The duty of loyalty and conflicts of interest

| Mar 23, 2017 | Professional Malpractice Law

One of the duties attorneys owe to their clients is loyalty, which entails zealously representing their interests over and against the interests of others. When an attorney takes actions which run adverse to the interests of a client, it can prove detrimental to one or both clients’ cases. Lawyer’s have the duty, therefore, to avoid conflicts of interests so that they can wholeheartedly advocate for their clients.

Conflicts of interests can occur with both current clients and former clients, and different rules apply for each. As to current clients, lawyers are not supposed to agree to represent an individual if doing so would be directly adverse to the interests of another client or if there is a significant risk that representing that individual would be materially limited by responsibilities owed to another client, a former client, a third person, or one of the lawyer’s personal interests.

Conflicts of interests involving current clients can generally be waived if each affected client gives written consent after full disclosure of the conflict and the lawyer believes it is possible to provide effective representation to each client. That being said, waiver is not possible for some types of cases.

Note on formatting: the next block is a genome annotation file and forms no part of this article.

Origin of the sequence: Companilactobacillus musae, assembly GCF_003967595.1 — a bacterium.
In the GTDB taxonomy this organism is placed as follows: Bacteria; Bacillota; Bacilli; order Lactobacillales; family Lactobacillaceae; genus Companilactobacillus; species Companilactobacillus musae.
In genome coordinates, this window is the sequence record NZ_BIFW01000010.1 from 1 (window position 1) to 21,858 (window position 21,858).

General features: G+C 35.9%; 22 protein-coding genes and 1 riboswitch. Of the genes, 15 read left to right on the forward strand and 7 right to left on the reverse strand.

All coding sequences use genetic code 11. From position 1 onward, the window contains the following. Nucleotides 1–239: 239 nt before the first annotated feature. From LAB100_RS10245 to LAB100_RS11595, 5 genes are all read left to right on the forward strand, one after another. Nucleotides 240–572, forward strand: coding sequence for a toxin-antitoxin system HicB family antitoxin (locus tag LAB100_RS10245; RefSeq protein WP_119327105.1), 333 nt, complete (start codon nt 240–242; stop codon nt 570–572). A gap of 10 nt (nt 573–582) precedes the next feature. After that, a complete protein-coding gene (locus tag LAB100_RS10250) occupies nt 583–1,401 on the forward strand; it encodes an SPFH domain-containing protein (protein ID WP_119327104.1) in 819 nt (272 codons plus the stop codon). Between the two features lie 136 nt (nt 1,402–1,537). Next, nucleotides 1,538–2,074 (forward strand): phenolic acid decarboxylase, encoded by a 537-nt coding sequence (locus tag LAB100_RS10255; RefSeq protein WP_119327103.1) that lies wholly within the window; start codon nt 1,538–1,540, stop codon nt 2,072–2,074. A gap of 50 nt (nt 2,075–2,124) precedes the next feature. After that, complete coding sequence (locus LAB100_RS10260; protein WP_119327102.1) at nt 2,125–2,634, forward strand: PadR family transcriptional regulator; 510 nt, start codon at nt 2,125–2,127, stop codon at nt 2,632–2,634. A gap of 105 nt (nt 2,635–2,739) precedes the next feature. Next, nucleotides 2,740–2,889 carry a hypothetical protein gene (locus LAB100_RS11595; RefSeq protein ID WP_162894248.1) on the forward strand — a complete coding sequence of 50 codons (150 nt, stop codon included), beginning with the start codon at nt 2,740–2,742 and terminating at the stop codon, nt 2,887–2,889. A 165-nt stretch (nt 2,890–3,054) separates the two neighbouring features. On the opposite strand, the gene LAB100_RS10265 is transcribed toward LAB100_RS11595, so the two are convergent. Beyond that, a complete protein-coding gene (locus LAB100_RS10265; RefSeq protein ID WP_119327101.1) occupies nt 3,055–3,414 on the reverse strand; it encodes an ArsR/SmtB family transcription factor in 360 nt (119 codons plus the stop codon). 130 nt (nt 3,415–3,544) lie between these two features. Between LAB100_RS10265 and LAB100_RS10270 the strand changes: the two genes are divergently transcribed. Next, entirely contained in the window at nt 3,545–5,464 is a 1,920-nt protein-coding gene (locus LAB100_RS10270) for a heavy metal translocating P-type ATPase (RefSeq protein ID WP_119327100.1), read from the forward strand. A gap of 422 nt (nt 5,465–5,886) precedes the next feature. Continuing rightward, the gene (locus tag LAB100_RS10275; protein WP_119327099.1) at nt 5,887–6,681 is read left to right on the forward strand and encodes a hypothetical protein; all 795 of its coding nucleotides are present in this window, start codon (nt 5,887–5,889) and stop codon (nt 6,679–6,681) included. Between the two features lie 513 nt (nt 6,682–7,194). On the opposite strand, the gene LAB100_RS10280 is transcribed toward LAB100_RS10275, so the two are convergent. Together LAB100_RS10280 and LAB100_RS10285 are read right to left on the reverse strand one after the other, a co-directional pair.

There are a number of specific rules laid out in the New Jersey Rules of Professional Conduct regarding specific types of conflicts of interest lawyers must avoid. For example, lawyers are not allowed by the ethics rules to enter into business transactions with clients or to acquire ownership interests which are adverse to the client unless specific conditions apply. Neither are lawyers allowed to use information related to the representation of a client to that client’s disadvantage unless the client provides informed consent. Solicitation of gifts and negotiation of literary or media rights based on a case are disallowed, and there are specific requirements dictating when a lawyer may accept compensation for representation from someone other than the client and when a lawyer may provide financial assistance to a client.

That these and other rules apply is important for clients to understand so that they understand when a lawyer’s unethical behavior may have resulted in harm to their interests. In our next post, we’ll look at the duties attorneys owe to former clients, as well as the rules that apply to conflicts of interests in the context of representation provided by a law firm.